The Tennessee judge who ordered a couple change their baby’s name from “Messiah” to “Martin” has been fired, according to court officials.
Last August, Child Support Magistrate Lu Ann Ballew of Cocke County in eastern Tennessee made headlines when she ordered the proud parents change the name of their 7-month-old to "Martin DeShawn McCullough."
"The word Messiah is a title and it's a title that has only been earned by one person and that one person is Jesus Christ," Judge Ballew said.
"Labeling this child 'Messiah' places an undue burden on him that as a human being, he cannot fulfill," she further argued.
But mother Jaleesa Martin and father Jawaan McCullough, who liked the sound of the name “Messiah,” didn’t accept the judge’s ruling.
"Everybody believes what they want so I think I should be able to name my child what I want to name him, not someone else," Martin said at the time.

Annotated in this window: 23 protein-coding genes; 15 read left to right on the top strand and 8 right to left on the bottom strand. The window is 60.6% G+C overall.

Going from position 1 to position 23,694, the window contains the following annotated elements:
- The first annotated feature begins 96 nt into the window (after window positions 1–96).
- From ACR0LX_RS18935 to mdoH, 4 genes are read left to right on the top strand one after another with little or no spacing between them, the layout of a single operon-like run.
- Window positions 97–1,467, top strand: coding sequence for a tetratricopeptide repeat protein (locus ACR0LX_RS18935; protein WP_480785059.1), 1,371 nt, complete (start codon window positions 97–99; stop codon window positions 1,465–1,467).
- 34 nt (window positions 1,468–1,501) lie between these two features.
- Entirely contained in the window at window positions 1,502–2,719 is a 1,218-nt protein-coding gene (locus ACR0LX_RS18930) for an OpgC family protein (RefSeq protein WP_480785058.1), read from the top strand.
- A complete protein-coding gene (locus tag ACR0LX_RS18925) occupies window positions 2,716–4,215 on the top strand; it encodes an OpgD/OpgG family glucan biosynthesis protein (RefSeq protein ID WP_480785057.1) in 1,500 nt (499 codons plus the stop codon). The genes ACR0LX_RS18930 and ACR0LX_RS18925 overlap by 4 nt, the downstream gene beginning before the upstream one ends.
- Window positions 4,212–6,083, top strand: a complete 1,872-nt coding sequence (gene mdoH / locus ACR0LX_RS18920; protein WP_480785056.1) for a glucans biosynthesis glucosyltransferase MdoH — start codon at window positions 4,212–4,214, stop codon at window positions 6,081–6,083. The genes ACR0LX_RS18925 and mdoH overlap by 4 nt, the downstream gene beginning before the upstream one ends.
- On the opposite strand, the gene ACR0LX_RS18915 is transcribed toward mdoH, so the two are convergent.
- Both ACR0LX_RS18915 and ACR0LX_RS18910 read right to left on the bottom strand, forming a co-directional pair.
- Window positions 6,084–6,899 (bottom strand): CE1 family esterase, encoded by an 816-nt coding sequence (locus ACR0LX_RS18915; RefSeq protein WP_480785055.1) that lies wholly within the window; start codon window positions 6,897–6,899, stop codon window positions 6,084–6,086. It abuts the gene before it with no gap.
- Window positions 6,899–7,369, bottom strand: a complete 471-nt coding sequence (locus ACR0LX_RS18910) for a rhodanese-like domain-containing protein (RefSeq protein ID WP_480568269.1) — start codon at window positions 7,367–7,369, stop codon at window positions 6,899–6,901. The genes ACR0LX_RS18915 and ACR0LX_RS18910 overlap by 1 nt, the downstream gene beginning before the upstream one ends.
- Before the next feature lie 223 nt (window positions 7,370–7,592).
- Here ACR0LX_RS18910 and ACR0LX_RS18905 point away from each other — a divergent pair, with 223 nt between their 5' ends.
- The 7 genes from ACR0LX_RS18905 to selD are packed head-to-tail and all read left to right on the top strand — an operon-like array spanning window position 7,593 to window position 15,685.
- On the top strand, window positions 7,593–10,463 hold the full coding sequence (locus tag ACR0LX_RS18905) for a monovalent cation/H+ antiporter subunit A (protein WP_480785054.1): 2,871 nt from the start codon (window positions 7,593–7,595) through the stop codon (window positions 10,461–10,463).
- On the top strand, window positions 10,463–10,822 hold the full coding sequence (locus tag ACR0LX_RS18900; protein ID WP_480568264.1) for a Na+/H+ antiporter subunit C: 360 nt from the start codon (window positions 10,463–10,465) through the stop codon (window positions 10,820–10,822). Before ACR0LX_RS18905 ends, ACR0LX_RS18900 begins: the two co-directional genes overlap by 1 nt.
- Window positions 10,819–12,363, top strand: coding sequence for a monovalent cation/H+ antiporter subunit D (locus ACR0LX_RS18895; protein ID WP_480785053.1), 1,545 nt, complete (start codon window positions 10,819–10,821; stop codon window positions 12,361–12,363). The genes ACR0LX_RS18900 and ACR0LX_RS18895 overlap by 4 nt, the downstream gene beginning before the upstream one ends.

Martin appealed the decision, which she called “ridiculous.” It took Chancellor Telford E. Forgety 30 minutes to overturn Ballew’s ruling—and to find that she had acted unconstitutionally.
In October, a three-member investigative panel found there was “reasonable cause to believe (Ballew) has committed judicial offenses,” citing her for religious bias.
As of last Friday, Judge Ballew is no longer on the bench. O. Duane Slone, presiding judge of Tennessee's fourth judicial district, terminated her appointment.
A hearing by the Tennessee Board of Judicial Conduct is scheduled for March 3, despite the fact the Ballew lost her appointment.
Martin and McCullough are not alone in wanting to dub their child Messiah. According to the Social Security Administration, there were 762 applications for the boy’s name in 2012.